An effective estate plan will be multifunctional and flexible enough to adapt to unknown future events. A good way of creating a flexible estate plan is through the use of a trust. However, that begs the question: if I have a trust, do I still need a will? To understand the answer to this question, you must first understand how your property passes whether you use a will or a trust.
Any asset you own, whether it is real or personal property, will pass through your will, unless you have the ability to assign a beneficiary. For example, you can assign a beneficiary to a bank account, retirement account, life insurance policy etc. Whatever you do not assign a beneficiary to will pass through your last will and testament.
If your property is passing through your will, it will be subjected to the probate process. Probate is method by which the wishes of the testator/decedent (the maker of the will) are carried out any creditors of the decedent’s estate are paid, and the property is distributed to the legal heirs. This process can be lengthy, complicated, expensive, and open to creditors. A good estate plan looks to avoid probate because of the inefficiency and liability it presents.
The use of a trust is a great method to avoid probate. Any property you put into the trust will automatically pass to the beneficiary upon death. There is no lengthy process for the beneficiary to receive their inheritance. By avoiding probate, the trust also side-steps the risk of lengthy probate litigation.
Additionally, whatever you put into the trust will pass through the terms of the trust. The terms of the trust can be as creative as you want them to be. This is an effective way of creating generational wealth because it allows you to have a proverbial hand outside the grave, controlling the property for generations long in the future. Let’s say that you may leave a certain amount of money in a trust to your children. You could put terms in the trust that instructs the trustee to invest and grow that money. The terms could also instruct the trustee to only pay out for the education of the beneficiaries or their children. That way, if your goal is that future generations have the opportunity to get a quality education, a trust will help you accomplish that goal.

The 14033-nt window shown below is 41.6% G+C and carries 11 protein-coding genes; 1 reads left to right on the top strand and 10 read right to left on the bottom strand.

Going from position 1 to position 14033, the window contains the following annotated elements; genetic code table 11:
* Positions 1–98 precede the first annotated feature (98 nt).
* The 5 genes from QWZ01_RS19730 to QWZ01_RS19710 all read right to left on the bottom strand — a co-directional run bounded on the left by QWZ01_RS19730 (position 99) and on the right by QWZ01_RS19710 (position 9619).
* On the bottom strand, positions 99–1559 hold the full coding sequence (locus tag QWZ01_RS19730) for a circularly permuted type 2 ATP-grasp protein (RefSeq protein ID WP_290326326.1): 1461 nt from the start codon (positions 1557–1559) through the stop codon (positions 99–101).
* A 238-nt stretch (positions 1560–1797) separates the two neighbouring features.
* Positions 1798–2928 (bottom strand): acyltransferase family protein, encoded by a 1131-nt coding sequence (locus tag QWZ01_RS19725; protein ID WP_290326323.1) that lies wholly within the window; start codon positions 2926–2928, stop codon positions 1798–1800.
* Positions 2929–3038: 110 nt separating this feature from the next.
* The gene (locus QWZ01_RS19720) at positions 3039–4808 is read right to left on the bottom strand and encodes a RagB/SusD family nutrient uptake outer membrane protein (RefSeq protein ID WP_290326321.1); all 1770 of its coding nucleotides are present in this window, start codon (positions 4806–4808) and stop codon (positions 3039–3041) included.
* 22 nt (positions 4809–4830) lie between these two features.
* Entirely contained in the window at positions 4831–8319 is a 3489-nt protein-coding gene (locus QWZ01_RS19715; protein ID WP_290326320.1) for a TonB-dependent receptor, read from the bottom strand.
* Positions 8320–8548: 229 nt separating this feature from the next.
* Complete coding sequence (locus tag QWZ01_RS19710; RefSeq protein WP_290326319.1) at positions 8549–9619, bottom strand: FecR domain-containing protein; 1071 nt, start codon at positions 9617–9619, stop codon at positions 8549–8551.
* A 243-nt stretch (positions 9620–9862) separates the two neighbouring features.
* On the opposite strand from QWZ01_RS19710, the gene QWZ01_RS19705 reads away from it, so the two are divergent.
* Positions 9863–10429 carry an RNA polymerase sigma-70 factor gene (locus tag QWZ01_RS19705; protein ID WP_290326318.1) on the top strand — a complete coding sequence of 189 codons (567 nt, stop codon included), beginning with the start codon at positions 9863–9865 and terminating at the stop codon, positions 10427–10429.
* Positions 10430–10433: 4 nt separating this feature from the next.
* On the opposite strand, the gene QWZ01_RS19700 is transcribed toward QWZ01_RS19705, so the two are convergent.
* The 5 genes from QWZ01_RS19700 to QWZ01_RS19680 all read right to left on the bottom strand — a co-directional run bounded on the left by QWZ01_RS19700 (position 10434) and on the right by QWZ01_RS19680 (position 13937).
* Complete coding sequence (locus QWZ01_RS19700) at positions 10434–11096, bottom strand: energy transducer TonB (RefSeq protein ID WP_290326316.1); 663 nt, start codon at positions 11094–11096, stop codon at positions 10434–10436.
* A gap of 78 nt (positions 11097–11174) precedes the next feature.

Trust over Will?
If you create a trust, you should plan on passing everything—that does not already have a beneficiary assign to it—through the trust. Whatever you can conveniently place into trust should be done shortly after creating the trust or obtaining the property. That way, everything of significant value passes through the terms of the trust and to the people whom you want to leave it to.
However, the trust does not eliminate the need for a will. A will serves many functions. And, in conjunction with a trust, it can serve as a back-up document to pass assets. Let’s say that you put most everything into your trust, but you left a few assets of significant value floating out there. Or maybe you acquired property after you create the trust and you forget to put it into the trust. Your last will and testament will ensure that the property still goes to who it’s supposed to go to. In fact, many individuals who have trusts also have pour-over wills. A pour-over will ensures that any property not already in the trust goes into the trust upon death. The will thereby “pours” the property over into the trust. The property will then pass through the terms of the trust as if it had been put into the trust in the first place.
A trust is a great way to pass property and avoid probate. However, just because you have a trust doesn’t mean you don’t need your will. If you have questions about trusts, will, probate, or any estate planning matters, the experienced attorneys at McIntyre Elder Law are ready to help.
Brenton S. Begley
Elder Law Attorney
McIntyre Elder Law
“We help seniors maintain their lifestyle and preserve their legacies.”
PO Box 165
Shelby, NC 28151-0165